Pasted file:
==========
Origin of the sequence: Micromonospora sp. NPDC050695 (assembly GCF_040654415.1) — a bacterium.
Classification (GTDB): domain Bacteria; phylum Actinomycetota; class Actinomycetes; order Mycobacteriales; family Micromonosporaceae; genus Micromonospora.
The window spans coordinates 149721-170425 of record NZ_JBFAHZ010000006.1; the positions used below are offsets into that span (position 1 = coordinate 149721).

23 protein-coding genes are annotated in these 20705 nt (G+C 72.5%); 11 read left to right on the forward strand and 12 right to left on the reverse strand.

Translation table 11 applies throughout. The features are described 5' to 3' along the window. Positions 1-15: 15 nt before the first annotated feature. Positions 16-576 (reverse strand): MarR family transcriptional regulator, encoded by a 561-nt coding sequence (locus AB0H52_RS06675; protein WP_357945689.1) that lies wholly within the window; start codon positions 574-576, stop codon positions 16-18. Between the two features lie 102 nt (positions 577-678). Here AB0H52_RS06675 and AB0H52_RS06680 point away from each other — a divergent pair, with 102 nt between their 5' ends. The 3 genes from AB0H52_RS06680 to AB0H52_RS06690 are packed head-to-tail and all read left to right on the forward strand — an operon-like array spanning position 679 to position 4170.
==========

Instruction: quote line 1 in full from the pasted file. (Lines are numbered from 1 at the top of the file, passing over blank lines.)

Origin of the sequence: Micromonospora sp. NPDC050695 (assembly GCF_040654415.1) — a bacterium.